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St Mary, Walton on the Hill, Lancashire

(53°26′45″N, 2°57′59″W)
Walton on the Hill
SJ 359 948
pre-1974 traditional (England and Wales) Lancashire
now Merseyside
medieval St Mary
now St Mary
  • James Cameron
31 Mar 2018

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Feature Sets

The site is medieval but there are no architectural remains of the old church. The nave was rebuilt in 1743, the chancel in 1810, and the impressive W tower by John Broadbent in 1829-32. Broadbent's tower is essentially the oldest part of the building to remain intact, the N side of the church being remodelled 1840, and the chancel rebuilt again in 1843. A S chapel, ambulatory and vestry was added in 1911. The church was gutted by incendiary bombs and the interior now consists of concrete vaults on a steel frame rising from the floor. The church retains an Anglo-Saxon cross shaft, and a Romanesque font.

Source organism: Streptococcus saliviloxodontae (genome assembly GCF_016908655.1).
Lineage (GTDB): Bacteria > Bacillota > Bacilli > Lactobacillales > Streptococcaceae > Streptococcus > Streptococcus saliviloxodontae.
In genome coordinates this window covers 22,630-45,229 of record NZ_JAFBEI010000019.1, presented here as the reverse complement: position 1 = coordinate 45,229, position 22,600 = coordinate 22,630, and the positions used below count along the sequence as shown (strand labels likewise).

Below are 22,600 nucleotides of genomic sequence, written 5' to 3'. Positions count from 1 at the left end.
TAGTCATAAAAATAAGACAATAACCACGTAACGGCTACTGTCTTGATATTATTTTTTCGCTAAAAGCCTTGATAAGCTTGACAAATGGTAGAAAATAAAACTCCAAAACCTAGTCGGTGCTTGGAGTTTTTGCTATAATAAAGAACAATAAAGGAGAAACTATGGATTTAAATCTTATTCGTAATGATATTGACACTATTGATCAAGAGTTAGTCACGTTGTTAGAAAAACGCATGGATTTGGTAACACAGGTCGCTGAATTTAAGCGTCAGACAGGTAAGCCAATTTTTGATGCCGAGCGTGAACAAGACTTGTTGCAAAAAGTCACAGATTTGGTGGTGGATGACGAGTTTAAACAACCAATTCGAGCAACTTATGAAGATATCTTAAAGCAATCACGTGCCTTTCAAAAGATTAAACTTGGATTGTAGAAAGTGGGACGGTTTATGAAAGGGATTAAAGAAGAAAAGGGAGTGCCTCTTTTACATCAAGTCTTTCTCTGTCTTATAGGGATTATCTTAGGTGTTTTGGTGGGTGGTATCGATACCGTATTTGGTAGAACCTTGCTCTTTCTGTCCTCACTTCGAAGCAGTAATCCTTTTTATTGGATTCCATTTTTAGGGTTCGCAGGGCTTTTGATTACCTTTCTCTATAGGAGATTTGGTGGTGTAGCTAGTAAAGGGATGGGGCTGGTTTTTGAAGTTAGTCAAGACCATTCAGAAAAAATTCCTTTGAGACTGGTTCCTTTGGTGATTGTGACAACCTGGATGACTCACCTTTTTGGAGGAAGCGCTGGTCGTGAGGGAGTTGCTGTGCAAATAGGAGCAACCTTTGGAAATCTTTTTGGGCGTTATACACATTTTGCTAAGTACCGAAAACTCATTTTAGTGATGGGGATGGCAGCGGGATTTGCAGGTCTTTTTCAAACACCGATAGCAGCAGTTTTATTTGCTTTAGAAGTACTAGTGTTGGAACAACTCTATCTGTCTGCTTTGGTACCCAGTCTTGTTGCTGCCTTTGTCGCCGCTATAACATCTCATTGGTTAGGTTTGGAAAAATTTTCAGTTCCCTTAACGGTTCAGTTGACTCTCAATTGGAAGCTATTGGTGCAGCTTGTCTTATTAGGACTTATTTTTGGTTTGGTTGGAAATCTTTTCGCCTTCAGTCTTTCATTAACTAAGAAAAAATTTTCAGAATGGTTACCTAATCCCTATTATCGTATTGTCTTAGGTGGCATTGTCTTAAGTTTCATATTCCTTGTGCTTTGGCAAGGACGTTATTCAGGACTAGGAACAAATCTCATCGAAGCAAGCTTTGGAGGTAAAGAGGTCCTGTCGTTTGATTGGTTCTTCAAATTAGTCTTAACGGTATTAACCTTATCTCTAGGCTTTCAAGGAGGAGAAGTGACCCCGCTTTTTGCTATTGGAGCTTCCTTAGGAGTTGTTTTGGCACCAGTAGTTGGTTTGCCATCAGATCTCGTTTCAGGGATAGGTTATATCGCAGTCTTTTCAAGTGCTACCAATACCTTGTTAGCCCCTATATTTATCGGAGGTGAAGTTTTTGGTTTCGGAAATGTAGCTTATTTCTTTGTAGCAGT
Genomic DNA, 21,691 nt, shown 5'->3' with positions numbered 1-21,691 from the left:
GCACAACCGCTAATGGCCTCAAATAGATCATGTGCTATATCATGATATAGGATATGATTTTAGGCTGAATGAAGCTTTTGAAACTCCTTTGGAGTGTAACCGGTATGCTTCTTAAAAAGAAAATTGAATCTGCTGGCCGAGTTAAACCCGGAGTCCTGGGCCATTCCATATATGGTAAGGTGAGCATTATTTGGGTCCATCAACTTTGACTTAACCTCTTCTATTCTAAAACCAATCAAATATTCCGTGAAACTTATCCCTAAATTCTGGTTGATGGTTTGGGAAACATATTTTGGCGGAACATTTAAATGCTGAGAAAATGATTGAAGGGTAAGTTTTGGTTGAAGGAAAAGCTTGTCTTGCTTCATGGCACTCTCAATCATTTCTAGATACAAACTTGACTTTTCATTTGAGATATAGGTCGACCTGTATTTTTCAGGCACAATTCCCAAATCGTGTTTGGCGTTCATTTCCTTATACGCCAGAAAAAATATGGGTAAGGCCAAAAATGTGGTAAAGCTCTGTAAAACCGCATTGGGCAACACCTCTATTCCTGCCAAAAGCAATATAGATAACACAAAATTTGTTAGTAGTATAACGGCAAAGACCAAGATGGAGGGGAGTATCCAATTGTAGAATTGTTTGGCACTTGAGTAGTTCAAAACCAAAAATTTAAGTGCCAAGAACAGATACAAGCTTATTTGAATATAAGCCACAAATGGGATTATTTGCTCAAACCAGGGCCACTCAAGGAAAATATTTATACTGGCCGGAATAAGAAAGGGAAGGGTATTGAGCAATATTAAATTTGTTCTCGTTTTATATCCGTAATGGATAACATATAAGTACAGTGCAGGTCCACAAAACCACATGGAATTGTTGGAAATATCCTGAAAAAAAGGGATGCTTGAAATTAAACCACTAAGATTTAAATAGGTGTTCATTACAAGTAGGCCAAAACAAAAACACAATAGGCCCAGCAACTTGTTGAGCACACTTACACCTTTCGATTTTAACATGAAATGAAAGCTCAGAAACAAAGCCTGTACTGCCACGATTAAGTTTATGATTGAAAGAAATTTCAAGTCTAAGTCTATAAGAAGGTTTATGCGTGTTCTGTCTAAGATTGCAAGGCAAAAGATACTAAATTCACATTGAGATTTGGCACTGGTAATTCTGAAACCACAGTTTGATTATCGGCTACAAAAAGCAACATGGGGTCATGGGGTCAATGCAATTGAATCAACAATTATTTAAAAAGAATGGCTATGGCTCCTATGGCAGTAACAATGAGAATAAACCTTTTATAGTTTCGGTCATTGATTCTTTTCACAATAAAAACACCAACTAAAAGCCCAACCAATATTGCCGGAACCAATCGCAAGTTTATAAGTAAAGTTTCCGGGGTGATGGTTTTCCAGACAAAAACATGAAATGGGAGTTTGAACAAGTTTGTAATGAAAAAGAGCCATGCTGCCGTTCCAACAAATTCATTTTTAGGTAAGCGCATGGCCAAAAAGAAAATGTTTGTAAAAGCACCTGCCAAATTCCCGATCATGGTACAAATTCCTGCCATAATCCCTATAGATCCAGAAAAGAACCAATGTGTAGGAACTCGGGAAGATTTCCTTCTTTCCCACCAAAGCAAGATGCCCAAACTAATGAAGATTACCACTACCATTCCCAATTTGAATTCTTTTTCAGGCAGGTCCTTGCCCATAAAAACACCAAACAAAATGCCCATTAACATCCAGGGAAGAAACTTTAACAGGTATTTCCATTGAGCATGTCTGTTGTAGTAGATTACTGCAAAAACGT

This is the original mother church of what is now Liverpool: St Nicholas in the city centre being a chapelry of it until 1699. Walton was assessed at 2.4 geld units in the Domesday Book, and in 1291 the Taxatio valued the benefice at £44. From 1093 to 1470 the advowson was held by Shrewsbury Abbey, although the church was never appropriated.





The two worst-preserved panels would be expected to be chronologically between the Annununication and the Flight of Egypt. We would expect at least one to show the Nativity. Since the cowled figure of scene 6 faces away from its companion panel, it is perhaps possible it is the Massacre of the Innocents, and scene 5 was The Nativity.

In 1901, Ellis only identified three scenes and the foliage, he did not see either the Annuciation or the serpent L of Adam and Eve. It may be that these were made more visible by the post-war repairs.


R. Pollard and N. Pevsner, The Buildings of England: Lancashire: Liverpool and the South-West, New Haven and London 2006, 487-88.

J.W. Ellis, "The medieval fonts of the hundreds of West Derby and Wirral", Transactions of The Historic Society of Lancashire & Cheshire 53 (1901), 60-61.